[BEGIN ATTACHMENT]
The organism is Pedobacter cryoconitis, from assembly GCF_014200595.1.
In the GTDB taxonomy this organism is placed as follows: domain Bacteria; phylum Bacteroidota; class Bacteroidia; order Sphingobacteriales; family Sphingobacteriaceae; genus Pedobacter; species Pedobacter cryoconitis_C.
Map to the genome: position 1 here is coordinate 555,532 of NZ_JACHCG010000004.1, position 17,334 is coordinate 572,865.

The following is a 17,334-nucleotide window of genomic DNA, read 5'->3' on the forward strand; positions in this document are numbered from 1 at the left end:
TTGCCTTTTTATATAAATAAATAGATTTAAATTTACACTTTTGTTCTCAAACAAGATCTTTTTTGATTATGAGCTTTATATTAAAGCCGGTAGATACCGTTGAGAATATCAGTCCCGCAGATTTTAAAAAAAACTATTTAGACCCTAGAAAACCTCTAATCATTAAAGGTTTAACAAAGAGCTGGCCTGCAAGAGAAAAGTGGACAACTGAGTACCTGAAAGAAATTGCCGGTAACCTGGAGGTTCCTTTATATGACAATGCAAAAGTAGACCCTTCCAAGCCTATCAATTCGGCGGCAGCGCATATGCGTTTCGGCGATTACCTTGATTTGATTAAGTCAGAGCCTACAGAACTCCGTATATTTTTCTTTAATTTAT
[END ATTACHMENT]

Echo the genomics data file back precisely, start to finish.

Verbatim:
The organism is Pedobacter cryoconitis, from assembly GCF_014200595.1.
In the GTDB taxonomy this organism is placed as follows: domain Bacteria; phylum Bacteroidota; class Bacteroidia; order Sphingobacteriales; family Sphingobacteriaceae; genus Pedobacter; species Pedobacter cryoconitis_C.
Map to the genome: position 1 here is coordinate 555,532 of NZ_JACHCG010000004.1, position 17,334 is coordinate 572,865.

The following is a 17,334-nucleotide window of genomic DNA, read 5'->3' on the forward strand; positions in this document are numbered from 1 at the left end:
TTGCCTTTTTATATAAATAAATAGATTTAAATTTACACTTTTGTTCTCAAACAAGATCTTTTTTGATTATGAGCTTTATATTAAAGCCGGTAGATACCGTTGAGAATATCAGTCCCGCAGATTTTAAAAAAAACTATTTAGACCCTAGAAAACCTCTAATCATTAAAGGTTTAACAAAGAGCTGGCCTGCAAGAGAAAAGTGGACAACTGAGTACCTGAAAGAAATTGCCGGTAACCTGGAGGTTCCTTTATATGACAATGCAAAAGTAGACCCTTCCAAGCCTATCAATTCGGCGGCAGCGCATATGCGTTTCGGCGATTACCTTGATTTGATTAAGTCAGAGCCTACAGAACTCCGTATATTTTTCTTTAATTTAT